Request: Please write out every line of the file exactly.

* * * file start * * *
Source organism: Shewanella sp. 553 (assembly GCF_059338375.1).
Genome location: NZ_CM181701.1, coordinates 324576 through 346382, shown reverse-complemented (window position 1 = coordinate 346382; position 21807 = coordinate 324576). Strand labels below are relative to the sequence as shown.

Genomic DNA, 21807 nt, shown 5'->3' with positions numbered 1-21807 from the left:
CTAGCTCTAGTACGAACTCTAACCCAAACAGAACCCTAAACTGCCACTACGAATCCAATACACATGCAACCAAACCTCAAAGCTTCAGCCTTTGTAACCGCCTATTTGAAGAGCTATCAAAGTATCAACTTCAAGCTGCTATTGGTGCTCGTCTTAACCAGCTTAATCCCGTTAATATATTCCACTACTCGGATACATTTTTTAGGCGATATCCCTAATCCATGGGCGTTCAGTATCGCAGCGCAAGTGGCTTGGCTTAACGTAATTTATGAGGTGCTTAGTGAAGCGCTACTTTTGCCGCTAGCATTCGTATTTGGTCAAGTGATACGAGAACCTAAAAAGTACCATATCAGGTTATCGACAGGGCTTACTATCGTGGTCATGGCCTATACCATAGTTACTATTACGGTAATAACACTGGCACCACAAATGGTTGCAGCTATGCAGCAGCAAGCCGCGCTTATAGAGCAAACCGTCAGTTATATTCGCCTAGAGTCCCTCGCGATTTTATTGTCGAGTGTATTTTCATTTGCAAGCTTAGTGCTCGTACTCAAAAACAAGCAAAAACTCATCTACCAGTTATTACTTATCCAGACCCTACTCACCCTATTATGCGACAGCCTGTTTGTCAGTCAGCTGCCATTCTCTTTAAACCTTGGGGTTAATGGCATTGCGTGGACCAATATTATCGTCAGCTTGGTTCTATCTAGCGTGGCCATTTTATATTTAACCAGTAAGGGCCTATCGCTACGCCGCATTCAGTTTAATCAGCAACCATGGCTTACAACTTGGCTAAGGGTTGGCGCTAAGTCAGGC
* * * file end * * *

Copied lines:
Source organism: Shewanella sp. 553 (assembly GCF_059338375.1).
Genome location: NZ_CM181701.1, coordinates 324576 through 346382, shown reverse-complemented (window position 1 = coordinate 346382; position 21807 = coordinate 324576). Strand labels below are relative to the sequence as shown.

Genomic DNA, 21807 nt, shown 5'->3' with positions numbered 1-21807 from the left:
CTAGCTCTAGTACGAACTCTAACCCAAACAGAACCCTAAACTGCCACTACGAATCCAATACACATGCAACCAAACCTCAAAGCTTCAGCCTTTGTAACCGCCTATTTGAAGAGCTATCAAAGTATCAACTTCAAGCTGCTATTGGTGCTCGTCTTAACCAGCTTAATCCCGTTAATATATTCCACTACTCGGATACATTTTTTAGGCGATATCCCTAATCCATGGGCGTTCAGTATCGCAGCGCAAGTGGCTTGGCTTAACGTAATTTATGAGGTGCTTAGTGAAGCGCTACTTTTGCCGCTAGCATTCGTATTTGGTCAAGTGATACGAGAACCTAAAAAGTACCATATCAGGTTATCGACAGGGCTTACTATCGTGGTCATGGCCTATACCATAGTTACTATTACGGTAATAACACTGGCACCACAAATGGTTGCAGCTATGCAGCAGCAAGCCGCGCTTATAGAGCAAACCGTCAGTTATATTCGCCTAGAGTCCCTCGCGATTTTATTGTCGAGTGTATTTTCATTTGCAAGCTTAGTGCTCGTACTCAAAAACAAGCAAAAACTCATCTACCAGTTATTACTTATCCAGACCCTACTCACCCTATTATGCGACAGCCTGTTTGTCAGTCAGCTGCCATTCTCTTTAAACCTTGGGGTTAATGGCATTGCGTGGACCAATATTATCGTCAGCTTGGTTCTATCTAGCGTGGCCATTTTATATTTAACCAGTAAGGGCCTATCGCTACGCCGCATTCAGTTTAATCAGCAACCATGGCTTACAACTTGGCTAAGGGTTGGCGCTAAGTCAGGC